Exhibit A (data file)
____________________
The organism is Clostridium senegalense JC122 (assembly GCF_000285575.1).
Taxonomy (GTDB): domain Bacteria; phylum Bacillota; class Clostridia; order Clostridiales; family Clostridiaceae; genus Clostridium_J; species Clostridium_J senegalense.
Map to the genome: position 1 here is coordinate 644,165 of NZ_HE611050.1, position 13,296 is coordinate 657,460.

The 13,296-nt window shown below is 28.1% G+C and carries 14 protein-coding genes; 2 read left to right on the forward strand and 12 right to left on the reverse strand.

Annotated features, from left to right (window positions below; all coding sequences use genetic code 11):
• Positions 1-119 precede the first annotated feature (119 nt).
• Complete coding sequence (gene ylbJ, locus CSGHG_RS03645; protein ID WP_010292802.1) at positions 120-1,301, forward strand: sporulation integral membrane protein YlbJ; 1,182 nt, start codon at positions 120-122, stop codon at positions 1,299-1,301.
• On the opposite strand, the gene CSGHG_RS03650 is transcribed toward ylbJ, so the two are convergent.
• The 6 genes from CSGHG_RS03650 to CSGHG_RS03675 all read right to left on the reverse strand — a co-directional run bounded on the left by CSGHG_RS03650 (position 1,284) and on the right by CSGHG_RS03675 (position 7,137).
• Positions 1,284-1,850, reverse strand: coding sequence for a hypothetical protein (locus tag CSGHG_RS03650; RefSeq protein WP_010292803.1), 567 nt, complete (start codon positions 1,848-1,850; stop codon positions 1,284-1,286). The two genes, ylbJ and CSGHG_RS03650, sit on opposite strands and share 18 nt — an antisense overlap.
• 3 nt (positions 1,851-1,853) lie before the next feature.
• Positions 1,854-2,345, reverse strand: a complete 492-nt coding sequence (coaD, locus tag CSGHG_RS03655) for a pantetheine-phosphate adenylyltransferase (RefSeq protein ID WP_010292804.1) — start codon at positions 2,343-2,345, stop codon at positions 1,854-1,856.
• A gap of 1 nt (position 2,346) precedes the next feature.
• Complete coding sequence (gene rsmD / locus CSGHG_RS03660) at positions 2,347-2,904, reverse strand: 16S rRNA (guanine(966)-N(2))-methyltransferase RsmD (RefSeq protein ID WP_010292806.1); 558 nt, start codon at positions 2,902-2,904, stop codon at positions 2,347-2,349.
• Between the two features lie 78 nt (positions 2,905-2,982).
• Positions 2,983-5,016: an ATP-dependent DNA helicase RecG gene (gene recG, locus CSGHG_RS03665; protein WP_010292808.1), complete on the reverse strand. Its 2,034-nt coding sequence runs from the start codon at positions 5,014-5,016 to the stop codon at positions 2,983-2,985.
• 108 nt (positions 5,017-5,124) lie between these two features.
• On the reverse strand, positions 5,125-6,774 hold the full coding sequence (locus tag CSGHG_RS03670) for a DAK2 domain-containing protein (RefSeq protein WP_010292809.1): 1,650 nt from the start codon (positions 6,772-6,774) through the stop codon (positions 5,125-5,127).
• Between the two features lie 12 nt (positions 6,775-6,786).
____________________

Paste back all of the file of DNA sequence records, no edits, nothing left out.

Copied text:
The organism is Clostridium senegalense JC122 (assembly GCF_000285575.1).
Taxonomy (GTDB): domain Bacteria; phylum Bacillota; class Clostridia; order Clostridiales; family Clostridiaceae; genus Clostridium_J; species Clostridium_J senegalense.
Map to the genome: position 1 here is coordinate 644,165 of NZ_HE611050.1, position 13,296 is coordinate 657,460.

The 13,296-nt window shown below is 28.1% G+C and carries 14 protein-coding genes; 2 read left to right on the forward strand and 12 right to left on the reverse strand.

Annotated features, from left to right (window positions below; all coding sequences use genetic code 11):
• Positions 1-119 precede the first annotated feature (119 nt).
• Complete coding sequence (gene ylbJ, locus CSGHG_RS03645; protein ID WP_010292802.1) at positions 120-1,301, forward strand: sporulation integral membrane protein YlbJ; 1,182 nt, start codon at positions 120-122, stop codon at positions 1,299-1,301.
• On the opposite strand, the gene CSGHG_RS03650 is transcribed toward ylbJ, so the two are convergent.
• The 6 genes from CSGHG_RS03650 to CSGHG_RS03675 all read right to left on the reverse strand — a co-directional run bounded on the left by CSGHG_RS03650 (position 1,284) and on the right by CSGHG_RS03675 (position 7,137).
• Positions 1,284-1,850, reverse strand: coding sequence for a hypothetical protein (locus tag CSGHG_RS03650; RefSeq protein WP_010292803.1), 567 nt, complete (start codon positions 1,848-1,850; stop codon positions 1,284-1,286). The two genes, ylbJ and CSGHG_RS03650, sit on opposite strands and share 18 nt — an antisense overlap.
• 3 nt (positions 1,851-1,853) lie before the next feature.
• Positions 1,854-2,345, reverse strand: a complete 492-nt coding sequence (coaD, locus tag CSGHG_RS03655) for a pantetheine-phosphate adenylyltransferase (RefSeq protein ID WP_010292804.1) — start codon at positions 2,343-2,345, stop codon at positions 1,854-1,856.
• A gap of 1 nt (position 2,346) precedes the next feature.
• Complete coding sequence (gene rsmD / locus CSGHG_RS03660) at positions 2,347-2,904, reverse strand: 16S rRNA (guanine(966)-N(2))-methyltransferase RsmD (RefSeq protein ID WP_010292806.1); 558 nt, start codon at positions 2,902-2,904, stop codon at positions 2,347-2,349.
• Between the two features lie 78 nt (positions 2,905-2,982).
• Positions 2,983-5,016: an ATP-dependent DNA helicase RecG gene (gene recG, locus CSGHG_RS03665; protein WP_010292808.1), complete on the reverse strand. Its 2,034-nt coding sequence runs from the start codon at positions 5,014-5,016 to the stop codon at positions 2,983-2,985.
• 108 nt (positions 5,017-5,124) lie between these two features.
• On the reverse strand, positions 5,125-6,774 hold the full coding sequence (locus tag CSGHG_RS03670) for a DAK2 domain-containing protein (RefSeq protein WP_010292809.1): 1,650 nt from the start codon (positions 6,772-6,774) through the stop codon (positions 5,125-5,127).
• Between the two features lie 12 nt (positions 6,775-6,786).